Boggie Dog Suspended...and Other War Crimes and Atrocities

Discussion in 'What's On Your Mind?' started by nachtnebel, Nov 11, 2011.

  1. LeeAnne

    LeeAnne Original Member

    It's on a Samsung Fascinate. I don't have the phone with me - it's at home, I'm at work. I upgraded to an iPhone recently, so the Samsung is in a drawer at home. I'll try to find it when I get home.
     
  2. TravelnMedic

    TravelnMedic Original Member

    http://en.wikipedia.org/wiki/Samsung_Galaxy_S

    From what im reading the camera is recording 720p HD content at 12mbps, but not sure on the format. looks like a convertor is needed since its not a std mp4 format http://www.alloksoft.com/

    Samsung Fascinate Specs

    General
    Form Factor: Candybar
    AKA: Samsung Galaxy S
    Date Released (YYYY/MM/DD): 2010/09/08
    Size
    Weight: 4.16 oz (118 g)
    Dimensions: 4.92 x 2.53 x 0.39
    Display
    Resolution: 480x800 pixels
    Size: 4.00 inches
    Type: Super AMOLED Capacative
    Camera
    Video: 720p HD
    Flash: Yes; LED
    Auto-focus: Yes
    Megapixels: 5.0 MP
    Connectivity
    GPS: Yes; A-GPS
    USB: USB 2.0 microUSB
    Bluetooth: 3.0 with A2DP
    Wi-Fi: 802.11b/802.11g/802.11n
    HDMI: No
    Multimedia
    Headset Jack: 3.5 mm
    Radio: FM with RDS
    Battery
    Type: 1500 mAh
    Hardware/OS
    Operating System: Android 2.1 with TouchWiz
    Internal Memory: 2 gb
    External Memory: MicroSD/SDHC up to 32 gb
    RAM: 512
    Processor: 1GHz Cortex A8 Hummingbird
     
  3. CelticWhisper

    CelticWhisper Founding Member

  4. Lisa Simeone

    Lisa Simeone Original Member

    Who knows what they're claiming. 20 minutes of her video are missing:

    If you watch the surviving video, you see that they make her wait over 40 minutes in the glass prison booth, then close the security line so no other passengers come through, then take her out and search her. What can we conclude but that they do this so no one else can witness them harassing her?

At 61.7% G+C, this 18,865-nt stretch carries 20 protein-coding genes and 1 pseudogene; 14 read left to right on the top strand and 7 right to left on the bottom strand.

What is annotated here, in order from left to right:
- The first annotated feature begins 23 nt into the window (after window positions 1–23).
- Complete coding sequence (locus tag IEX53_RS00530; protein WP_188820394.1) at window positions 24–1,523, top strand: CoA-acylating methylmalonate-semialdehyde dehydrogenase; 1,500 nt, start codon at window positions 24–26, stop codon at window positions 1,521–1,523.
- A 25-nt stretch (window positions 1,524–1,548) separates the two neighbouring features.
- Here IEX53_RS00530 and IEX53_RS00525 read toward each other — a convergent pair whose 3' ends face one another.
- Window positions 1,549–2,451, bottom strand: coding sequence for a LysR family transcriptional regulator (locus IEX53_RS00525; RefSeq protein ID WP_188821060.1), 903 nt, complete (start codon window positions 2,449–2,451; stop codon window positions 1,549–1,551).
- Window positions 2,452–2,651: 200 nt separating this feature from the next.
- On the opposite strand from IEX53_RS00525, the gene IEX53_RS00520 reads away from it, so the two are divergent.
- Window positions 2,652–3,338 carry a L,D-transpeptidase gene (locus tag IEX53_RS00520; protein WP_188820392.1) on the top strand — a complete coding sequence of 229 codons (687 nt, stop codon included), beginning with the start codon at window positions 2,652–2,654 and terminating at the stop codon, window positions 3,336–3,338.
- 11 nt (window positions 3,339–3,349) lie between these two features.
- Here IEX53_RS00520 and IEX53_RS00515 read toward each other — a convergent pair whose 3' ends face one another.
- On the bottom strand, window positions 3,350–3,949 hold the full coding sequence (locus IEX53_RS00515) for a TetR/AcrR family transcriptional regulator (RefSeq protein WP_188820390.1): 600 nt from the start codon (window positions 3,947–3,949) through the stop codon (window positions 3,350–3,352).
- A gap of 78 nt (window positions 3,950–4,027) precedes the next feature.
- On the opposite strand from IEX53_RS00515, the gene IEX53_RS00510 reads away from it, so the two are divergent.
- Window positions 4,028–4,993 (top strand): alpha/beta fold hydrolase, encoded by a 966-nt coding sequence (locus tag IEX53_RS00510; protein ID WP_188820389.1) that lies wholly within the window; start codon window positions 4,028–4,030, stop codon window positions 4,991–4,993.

5. LeeAnne

    LeeAnne Original Member

    Okay I found the phone...but unfortunately no video. :mad: It appears my entire card has been erased, and I can only assume this happened when I switched to this iPhone. I went into a Verizon store to have them transfer all of my contacts and media, and the guy started to transfer all of my pics & videos but he said there was too much and it was going to take too long. I told him to go ahead and stop the transfer and I'd figure something else out, so he stopped the transfer. Now it's all GONE.

    What's worse is, I had a video that had an EXCELLENT audio of my experience at LAX in July, when I had my vagina karate-chopped several times by a screener pissed-off that I'd opted out of the scanner. Damn - that was a great audio...way better than the OKC one, you could distinctly hear her me telling her to stop slamming her hand into my vagina, then her tell me not to use the word "vagina" because there were "kids in the line", and I said "stop touching it and I'll stop saying it!", and the supervisor threatening to "walk me out of the airport..."

    Oh well. I'm not pleased. Sorry to get you guys all excited.

    It doesn't change what happened.
     
  6. Elizabeth Conley

    Elizabeth Conley Original Member

    Don't fret about this LeeAnne. There's plenty of evidence of TSA malfeasance out there. If evidence would sway folks the TSA would be ancient history by now.

    For your own sake, load your next TSA crime recording onto some other storage medium. Cell phones are no place to store anything vital. I think we've all lost cherished data that way:oops: I know I have;)
     
  7. Rugape

    Rugape Original Member

    As a representative of TSA? I can't give you an official statement, I have been posting here on my own, trying to lend a bit of information to the discussions here. On a personal level, I am sorry that you have had these experiences, and I have empathy for you, but you are asking me for a response that I just can't give you.